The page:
Science: The Doomsday Clock is maintained by the board of the Bulletin of the Atomic Scientists (BAS) as a representation of how close the world is to a global disaster. On 22 January, BAS executive director Kennette Benedict announced that the organization would be moving the clock hands 2 minutes closer to midnight, setting the symbolic time as 11:57pm. Benedict said that the reasons for the change include the recent stalling in nuclear disarmament talks and the growing threat of climate change. The time change is just the 18th since the clock's creation in 1947. It has ranged from just two minutes to midnight in 1953 to 17 minutes to midnight in 1991.
Nature: Imad Ahmad Barghouthi, a theorist who studies space-plasma physics at Al-Quds University in Jerusalem, was detained without charges on 6 December 2014 as he crossed the border from the West Bank into Jordan. In response to Barghouthi's detainment, several international science organizations have sent letters of protest to the Israeli government and to European organizations that provide research funds to Israel. Barghouthi was on his way to Amman to catch a flight to the United Arab Emirates so that he could attend a meeting of the Arab Union of Astronomy and Space Sciences in Sharjah. Since his arrest, he has been held in an Israeli military prison without being charged under a policy that allows Israel to hold a potential security risk for three months. Jawad Boulos, Barghouthi's lawyer, believes that Barghouthi was detained because of statements he made in support of Palestinian activists during Israel's 2014 invasion of the Gaza Strip. Barghouthi is now scheduled to be released on 2 February, but could be held longer.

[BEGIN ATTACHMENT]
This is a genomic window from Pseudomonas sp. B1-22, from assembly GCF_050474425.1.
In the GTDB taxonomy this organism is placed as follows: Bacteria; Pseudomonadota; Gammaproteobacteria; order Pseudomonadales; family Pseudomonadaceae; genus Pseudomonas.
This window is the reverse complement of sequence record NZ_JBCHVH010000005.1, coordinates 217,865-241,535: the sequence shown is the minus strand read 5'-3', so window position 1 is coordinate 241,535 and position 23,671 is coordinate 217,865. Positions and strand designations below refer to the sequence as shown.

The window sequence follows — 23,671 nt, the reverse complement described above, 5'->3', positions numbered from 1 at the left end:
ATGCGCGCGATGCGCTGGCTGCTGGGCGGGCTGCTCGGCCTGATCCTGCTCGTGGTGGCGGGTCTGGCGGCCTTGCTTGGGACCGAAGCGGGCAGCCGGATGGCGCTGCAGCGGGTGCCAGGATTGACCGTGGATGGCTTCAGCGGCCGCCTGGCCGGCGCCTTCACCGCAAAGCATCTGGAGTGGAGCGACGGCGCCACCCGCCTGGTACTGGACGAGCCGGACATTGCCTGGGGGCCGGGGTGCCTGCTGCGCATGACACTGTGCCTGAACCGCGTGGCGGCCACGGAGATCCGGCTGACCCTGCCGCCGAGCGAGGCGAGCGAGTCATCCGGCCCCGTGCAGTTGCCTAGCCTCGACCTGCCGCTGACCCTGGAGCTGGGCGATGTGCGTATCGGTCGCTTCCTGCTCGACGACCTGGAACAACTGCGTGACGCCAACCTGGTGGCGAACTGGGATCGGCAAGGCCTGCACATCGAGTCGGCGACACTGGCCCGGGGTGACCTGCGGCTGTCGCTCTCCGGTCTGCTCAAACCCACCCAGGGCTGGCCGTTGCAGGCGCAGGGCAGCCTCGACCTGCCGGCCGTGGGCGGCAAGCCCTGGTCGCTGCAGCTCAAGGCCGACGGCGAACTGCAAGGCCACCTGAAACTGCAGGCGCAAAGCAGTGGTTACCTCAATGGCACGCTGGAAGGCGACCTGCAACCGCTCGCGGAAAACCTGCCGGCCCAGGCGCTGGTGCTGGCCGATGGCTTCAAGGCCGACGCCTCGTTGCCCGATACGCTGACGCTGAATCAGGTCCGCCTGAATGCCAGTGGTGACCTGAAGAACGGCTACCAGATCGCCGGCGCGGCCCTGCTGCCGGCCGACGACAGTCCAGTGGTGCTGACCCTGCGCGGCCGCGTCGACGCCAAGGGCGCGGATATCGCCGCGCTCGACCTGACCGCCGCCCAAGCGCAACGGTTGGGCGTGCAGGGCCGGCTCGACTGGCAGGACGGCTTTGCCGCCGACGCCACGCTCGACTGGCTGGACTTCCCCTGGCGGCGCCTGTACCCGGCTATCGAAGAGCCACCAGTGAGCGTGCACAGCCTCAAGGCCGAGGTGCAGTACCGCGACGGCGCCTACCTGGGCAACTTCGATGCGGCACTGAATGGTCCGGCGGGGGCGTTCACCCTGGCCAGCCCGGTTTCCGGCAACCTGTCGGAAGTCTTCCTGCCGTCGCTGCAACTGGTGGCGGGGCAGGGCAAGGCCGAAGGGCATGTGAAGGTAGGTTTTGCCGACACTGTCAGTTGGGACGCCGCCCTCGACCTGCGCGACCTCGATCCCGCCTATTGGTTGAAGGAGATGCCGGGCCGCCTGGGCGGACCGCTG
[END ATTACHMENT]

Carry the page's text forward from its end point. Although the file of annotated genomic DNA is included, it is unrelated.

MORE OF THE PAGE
Science: The US Senate voted 98 to 1 to approve an amendment to the Keystone XL Pipeline bill that says climate change is real and not a hoax . Proposed by Sheldon Whitehouse (D-RI), the amendment was one of several put forward by opponents of the pipeline, which would bring oil from Canada to the US. However, it was the only one to be approved. Other amendments that further stated that climate change was directly influenced by human activity and pollution had also been proposed. The Keystone XL bill is heavily supported by Republicans, many of whom have dodged the issue of climate change by saying they aren't scientists. Some, such as James Inhofe (R-OK), had called climate change a "hoax" in the past. Before the vote, Inhofe clarified that statement by saying the hoax is that people think that humanity can change the climate.